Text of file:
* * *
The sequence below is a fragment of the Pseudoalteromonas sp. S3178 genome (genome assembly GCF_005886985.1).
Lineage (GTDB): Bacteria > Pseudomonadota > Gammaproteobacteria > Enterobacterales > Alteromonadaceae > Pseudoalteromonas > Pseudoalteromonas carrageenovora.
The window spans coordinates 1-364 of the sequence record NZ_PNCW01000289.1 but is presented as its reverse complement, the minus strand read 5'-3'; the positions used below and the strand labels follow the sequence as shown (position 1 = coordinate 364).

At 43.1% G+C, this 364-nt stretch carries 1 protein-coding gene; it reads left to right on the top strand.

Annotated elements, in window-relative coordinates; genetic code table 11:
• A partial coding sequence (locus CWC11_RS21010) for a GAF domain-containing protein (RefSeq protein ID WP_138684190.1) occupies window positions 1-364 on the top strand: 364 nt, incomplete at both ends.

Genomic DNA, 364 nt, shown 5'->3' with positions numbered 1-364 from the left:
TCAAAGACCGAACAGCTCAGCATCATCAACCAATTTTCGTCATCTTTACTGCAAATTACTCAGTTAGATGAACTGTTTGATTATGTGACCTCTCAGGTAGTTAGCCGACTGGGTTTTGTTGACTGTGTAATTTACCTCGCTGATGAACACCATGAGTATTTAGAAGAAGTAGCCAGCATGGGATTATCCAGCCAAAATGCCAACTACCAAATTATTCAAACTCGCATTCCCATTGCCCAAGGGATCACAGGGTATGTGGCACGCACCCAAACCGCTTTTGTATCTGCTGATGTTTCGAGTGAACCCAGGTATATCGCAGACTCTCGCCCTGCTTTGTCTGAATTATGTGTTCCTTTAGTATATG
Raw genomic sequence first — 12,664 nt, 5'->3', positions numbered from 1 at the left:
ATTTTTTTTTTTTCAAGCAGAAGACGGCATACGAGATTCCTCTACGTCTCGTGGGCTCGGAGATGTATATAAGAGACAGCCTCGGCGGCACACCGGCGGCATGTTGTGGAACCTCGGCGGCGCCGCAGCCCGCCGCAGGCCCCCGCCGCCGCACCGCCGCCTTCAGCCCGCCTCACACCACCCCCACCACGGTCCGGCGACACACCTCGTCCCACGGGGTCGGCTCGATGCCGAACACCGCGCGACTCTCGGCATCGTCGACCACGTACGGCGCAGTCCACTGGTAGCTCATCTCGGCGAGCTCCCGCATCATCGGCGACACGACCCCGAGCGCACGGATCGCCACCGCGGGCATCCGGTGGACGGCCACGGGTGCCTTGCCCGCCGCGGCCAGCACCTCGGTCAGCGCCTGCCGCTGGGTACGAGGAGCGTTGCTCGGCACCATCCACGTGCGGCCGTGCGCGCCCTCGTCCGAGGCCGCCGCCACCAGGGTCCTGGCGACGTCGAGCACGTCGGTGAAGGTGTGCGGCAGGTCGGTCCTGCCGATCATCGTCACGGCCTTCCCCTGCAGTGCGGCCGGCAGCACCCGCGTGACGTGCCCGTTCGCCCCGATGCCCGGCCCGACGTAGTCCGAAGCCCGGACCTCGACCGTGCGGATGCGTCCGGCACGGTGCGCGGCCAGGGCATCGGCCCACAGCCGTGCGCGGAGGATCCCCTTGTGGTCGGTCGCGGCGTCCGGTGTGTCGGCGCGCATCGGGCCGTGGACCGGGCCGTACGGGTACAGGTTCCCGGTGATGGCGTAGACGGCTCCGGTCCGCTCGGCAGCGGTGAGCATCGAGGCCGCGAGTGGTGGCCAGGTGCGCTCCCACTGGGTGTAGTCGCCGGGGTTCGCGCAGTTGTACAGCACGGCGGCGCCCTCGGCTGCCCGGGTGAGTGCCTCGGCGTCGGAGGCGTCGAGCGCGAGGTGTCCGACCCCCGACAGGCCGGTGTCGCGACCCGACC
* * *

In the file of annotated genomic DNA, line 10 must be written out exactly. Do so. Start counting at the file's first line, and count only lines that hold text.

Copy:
ATTTTTTTTTTTTCAAGCAGAAGACGGCATACGAGATTCCTCTACGTCTCGTGGGCTCGGAGATGTATATAAGAGACAGCCTCGGCGGCACACCGGCGGCATGTTGTGGAACCTCGGCGGCGCCGCAGCCCGCCGCAGGCCCCCGCCGCCGCACCGCCGCCTTCAGCCCGCCTCACACCACCCCCACCACGGTCCGGCGACACACCTCGTCCCACGGGGTCGGCTCGATGCCGAACACCGCGCGACTCTCGGCATCGTCGACCACGTACGGCGCAGTCCACTGGTAGCTCATCTCGGCGAGCTCCCGCATCATCGGCGACACGACCCCGAGCGCACGGATCGCCACCGCGGGCATCCGGTGGACGGCCACGGGTGCCTTGCCCGCCGCGGCCAGCACCTCGGTCAGCGCCTGCCGCTGGGTACGAGGAGCGTTGCTCGGCACCATCCACGTGCGGCCGTGCGCGCCCTCGTCCGAGGCCGCCGCCACCAGGGTCCTGGCGACGTCGAGCACGTCGGTGAAGGTGTGCGGCAGGTCGGTCCTGCCGATCATCGTCACGGCCTTCCCCTGCAGTGCGGCCGGCAGCACCCGCGTGACGTGCCCGTTCGCCCCGATGCCCGGCCCGACGTAGTCCGAAGCCCGGACCTCGACCGTGCGGATGCGTCCGGCACGGTGCGCGGCCAGGGCATCGGCCCACAGCCGTGCGCGGAGGATCCCCTTGTGGTCGGTCGCGGCGTCCGGTGTGTCGGCGCGCATCGGGCCGTGGACCGGGCCGTACGGGTACAGGTTCCCGGTGATGGCGTAGACGGCTCCGGTCCGCTCGGCAGCGGTGAGCATCGAGGCCGCGAGTGGTGGCCAGGTGCGCTCCCACTGGGTGTAGTCGCCGGGGTTCGCGCAGTTGTACAGCACGGCGGCGCCCTCGGCTGCCCGGGTGAGTGCCTCGGCGTCGGAGGCGTCGAGCGCGAGGTGTCCGACCCCCGACAGGCCGGTGTCGCGACCCGACC